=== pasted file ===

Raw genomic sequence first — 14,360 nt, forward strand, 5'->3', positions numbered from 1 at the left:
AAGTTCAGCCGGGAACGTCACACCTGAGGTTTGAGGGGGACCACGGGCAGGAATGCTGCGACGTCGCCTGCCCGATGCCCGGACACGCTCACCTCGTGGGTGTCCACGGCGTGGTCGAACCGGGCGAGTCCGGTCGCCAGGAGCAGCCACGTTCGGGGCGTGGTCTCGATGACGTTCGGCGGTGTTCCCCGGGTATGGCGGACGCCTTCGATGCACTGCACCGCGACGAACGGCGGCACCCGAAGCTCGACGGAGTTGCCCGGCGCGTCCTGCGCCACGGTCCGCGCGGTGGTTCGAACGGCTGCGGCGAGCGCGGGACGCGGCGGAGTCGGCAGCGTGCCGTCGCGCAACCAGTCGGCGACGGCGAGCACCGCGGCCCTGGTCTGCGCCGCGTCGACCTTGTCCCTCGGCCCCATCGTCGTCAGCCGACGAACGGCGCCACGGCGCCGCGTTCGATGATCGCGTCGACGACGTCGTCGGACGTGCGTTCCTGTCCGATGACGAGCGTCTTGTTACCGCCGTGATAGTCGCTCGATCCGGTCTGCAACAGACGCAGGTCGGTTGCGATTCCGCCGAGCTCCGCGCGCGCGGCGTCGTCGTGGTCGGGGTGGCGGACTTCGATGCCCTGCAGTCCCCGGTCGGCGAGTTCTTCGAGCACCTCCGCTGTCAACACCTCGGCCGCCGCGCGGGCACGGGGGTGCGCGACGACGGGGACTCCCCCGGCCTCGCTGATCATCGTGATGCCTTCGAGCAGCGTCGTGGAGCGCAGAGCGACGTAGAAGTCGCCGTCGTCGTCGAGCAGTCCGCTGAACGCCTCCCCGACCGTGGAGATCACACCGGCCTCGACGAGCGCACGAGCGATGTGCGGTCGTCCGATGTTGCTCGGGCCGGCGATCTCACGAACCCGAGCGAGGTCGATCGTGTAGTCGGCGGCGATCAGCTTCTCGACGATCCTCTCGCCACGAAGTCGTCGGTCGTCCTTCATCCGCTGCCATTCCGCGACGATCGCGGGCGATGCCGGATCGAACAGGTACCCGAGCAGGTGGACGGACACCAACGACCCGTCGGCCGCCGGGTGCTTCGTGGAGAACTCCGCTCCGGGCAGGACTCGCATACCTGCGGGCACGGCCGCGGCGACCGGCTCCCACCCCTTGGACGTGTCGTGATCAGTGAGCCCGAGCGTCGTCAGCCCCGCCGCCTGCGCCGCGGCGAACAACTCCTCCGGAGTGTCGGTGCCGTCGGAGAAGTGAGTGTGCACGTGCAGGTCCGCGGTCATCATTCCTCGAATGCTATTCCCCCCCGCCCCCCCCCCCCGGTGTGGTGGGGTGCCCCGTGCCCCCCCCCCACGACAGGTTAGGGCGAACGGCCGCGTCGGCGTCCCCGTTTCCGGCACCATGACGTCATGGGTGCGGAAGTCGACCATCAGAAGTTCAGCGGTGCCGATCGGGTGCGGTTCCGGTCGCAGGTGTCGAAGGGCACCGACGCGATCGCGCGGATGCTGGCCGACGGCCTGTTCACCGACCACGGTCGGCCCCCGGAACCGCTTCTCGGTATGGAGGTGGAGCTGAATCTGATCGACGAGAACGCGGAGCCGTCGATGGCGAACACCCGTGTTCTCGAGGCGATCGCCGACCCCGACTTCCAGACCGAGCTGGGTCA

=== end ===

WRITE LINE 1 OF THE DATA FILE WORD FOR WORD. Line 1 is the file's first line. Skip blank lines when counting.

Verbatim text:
Raw genomic sequence first — 14,360 nt, forward strand, 5'->3', positions numbered from 1 at the left: